|Smokin' Joe Frazier|
But first, some thoughts about some of the greats we have known in our lifetime. Boxing was, to me, a spectator sport. I couldn't see any reason to take the beating that some of them faced, like Benny "Kid" Paret, who was killed in the ring by Emile Griffith in March of 1962. The cover of Sports Illustrated the following week showed Paret being beaten to his death; in First Hour Study Hall, Maynard Midtgaard pointed at the photo and said, "These guys are the best-conditioned athletes in the world." True - but it didn't keep Paret alive.
On the other hand, boxing was a way out, of sorts, for a number of blacks dating perhaps first to Jack Johnson, who became the first African-American Heavyweight Champ in the early 1900's. Over time, more and more blacks got into the ring, although my earliest recollection was of a fellow named Bobo Olson, a white guy who was at least moderately successful. By the mid 50's Floyd Patterson took the title, leading to bouts with the Swede Ingemar Johansson, and I was hooked as a boxing fan. Old 'tunder and lightning was a one-punch marvel but if it landed, he would win. I listened to 2 or 3 of their fights over the static-filled AM radio stations, losing the call from time to time as the signal faded away.
|Sonny Liston - "The Bear"|
Over time, Clay was castigated for his conversion to the Nation of Islam and refusal to serve when called. His decision to accept a prison sentence might have been the greatest statement of principle by anyone in our younger days, and gained fans for a lifetime. His boxing skills were unbelievable, his mouth even more unbelievable, and he led the way for foes like Frazier, Ken Norton, George Foreman, Mike Tyson, and even Leon Spinks, a real surprise winner in 1978, and the beginning of the end of the superiority of Ali in the ring.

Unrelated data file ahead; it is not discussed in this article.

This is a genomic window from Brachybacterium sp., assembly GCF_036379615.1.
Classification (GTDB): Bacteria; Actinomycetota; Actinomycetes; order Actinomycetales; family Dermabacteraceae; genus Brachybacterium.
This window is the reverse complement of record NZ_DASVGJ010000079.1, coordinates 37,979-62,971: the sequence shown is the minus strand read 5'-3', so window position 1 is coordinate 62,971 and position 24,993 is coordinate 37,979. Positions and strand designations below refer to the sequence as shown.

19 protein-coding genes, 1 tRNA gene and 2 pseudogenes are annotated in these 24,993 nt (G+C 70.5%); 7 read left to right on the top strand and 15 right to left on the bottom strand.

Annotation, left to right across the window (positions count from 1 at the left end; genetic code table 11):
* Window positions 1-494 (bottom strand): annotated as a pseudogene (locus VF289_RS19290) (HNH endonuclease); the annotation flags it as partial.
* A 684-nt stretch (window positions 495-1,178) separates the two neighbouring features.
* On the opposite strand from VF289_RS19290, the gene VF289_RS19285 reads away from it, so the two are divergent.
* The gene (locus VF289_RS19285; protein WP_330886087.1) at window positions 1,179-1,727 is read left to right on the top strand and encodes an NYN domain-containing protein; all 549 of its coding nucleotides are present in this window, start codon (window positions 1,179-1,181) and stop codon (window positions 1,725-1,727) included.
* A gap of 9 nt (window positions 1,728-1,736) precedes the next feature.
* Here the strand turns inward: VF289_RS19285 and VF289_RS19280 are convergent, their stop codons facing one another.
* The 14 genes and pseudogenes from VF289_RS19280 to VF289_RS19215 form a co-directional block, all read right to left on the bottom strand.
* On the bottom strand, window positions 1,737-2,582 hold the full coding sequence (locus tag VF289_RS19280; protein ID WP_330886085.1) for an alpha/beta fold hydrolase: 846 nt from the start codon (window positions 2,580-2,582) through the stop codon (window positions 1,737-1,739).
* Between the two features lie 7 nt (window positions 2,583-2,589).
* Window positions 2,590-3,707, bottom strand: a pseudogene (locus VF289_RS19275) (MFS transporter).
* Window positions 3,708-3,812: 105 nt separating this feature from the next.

|Frazier vs Ali, date unknown|
At the welterweight level we later saw Sugar Ray Robinson, Thomas "Hit Man" Hearns, Roberto Duran, and Marvelous Marvin Hagler battling each other in the 80's, and to my mind that was the beginning of the end of boxing as a sport of renown. By 1993 when Riddick Bowe and Evander Holyfield were fighting, the biggest event of the night was the ultralight plane that crashed into the ring. And that was the last boxing match I believe I watched on the tube.
So many of the boxers, black for sure and probably the white ones, too, came from poor backgrounds. Sonny Liston was reputedly one of 25 children fathered by one man. Frazier was one of twelve. The family background was typically that of sharecropper, and for many who indeed made it to the Bigtime and a share of boxing wealth, the stories eventually came back of the wealth being frittered away through unscrupulous handlers, fast living, or ignorance, and the boxers ignominiously becoming Vegas "greeters" to support themselves. But for many black men, there was little other choice. More on that in Part Deux.